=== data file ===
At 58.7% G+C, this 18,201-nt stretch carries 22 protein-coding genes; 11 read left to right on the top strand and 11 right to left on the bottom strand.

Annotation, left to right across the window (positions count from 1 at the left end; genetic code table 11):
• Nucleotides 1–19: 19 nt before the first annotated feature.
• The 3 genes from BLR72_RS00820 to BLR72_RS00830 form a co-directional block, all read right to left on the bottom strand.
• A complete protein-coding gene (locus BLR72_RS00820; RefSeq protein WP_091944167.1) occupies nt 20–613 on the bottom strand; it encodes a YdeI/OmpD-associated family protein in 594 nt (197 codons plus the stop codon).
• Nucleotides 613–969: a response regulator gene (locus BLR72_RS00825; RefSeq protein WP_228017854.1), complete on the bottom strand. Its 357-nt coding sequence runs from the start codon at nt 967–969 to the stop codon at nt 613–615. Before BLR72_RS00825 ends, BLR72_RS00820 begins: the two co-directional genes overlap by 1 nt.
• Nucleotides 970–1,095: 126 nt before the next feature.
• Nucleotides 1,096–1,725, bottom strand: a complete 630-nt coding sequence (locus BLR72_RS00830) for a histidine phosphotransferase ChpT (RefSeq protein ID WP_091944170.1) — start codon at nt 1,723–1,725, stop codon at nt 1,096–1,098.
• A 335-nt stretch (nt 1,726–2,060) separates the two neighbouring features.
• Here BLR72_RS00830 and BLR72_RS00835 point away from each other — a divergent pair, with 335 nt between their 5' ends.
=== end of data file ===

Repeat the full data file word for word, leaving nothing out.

At 58.7% G+C, this 18,201-nt stretch carries 22 protein-coding genes; 11 read left to right on the top strand and 11 right to left on the bottom strand.

Annotation, left to right across the window (positions count from 1 at the left end; genetic code table 11):
• Nucleotides 1–19: 19 nt before the first annotated feature.
• The 3 genes from BLR72_RS00820 to BLR72_RS00830 form a co-directional block, all read right to left on the bottom strand.
• A complete protein-coding gene (locus BLR72_RS00820; RefSeq protein WP_091944167.1) occupies nt 20–613 on the bottom strand; it encodes a YdeI/OmpD-associated family protein in 594 nt (197 codons plus the stop codon).
• Nucleotides 613–969: a response regulator gene (locus BLR72_RS00825; RefSeq protein WP_228017854.1), complete on the bottom strand. Its 357-nt coding sequence runs from the start codon at nt 967–969 to the stop codon at nt 613–615. Before BLR72_RS00825 ends, BLR72_RS00820 begins: the two co-directional genes overlap by 1 nt.
• Nucleotides 970–1,095: 126 nt before the next feature.
• Nucleotides 1,096–1,725, bottom strand: a complete 630-nt coding sequence (locus BLR72_RS00830) for a histidine phosphotransferase ChpT (RefSeq protein ID WP_091944170.1) — start codon at nt 1,723–1,725, stop codon at nt 1,096–1,098.
• A 335-nt stretch (nt 1,726–2,060) separates the two neighbouring features.
• Here BLR72_RS00830 and BLR72_RS00835 point away from each other — a divergent pair, with 335 nt between their 5' ends.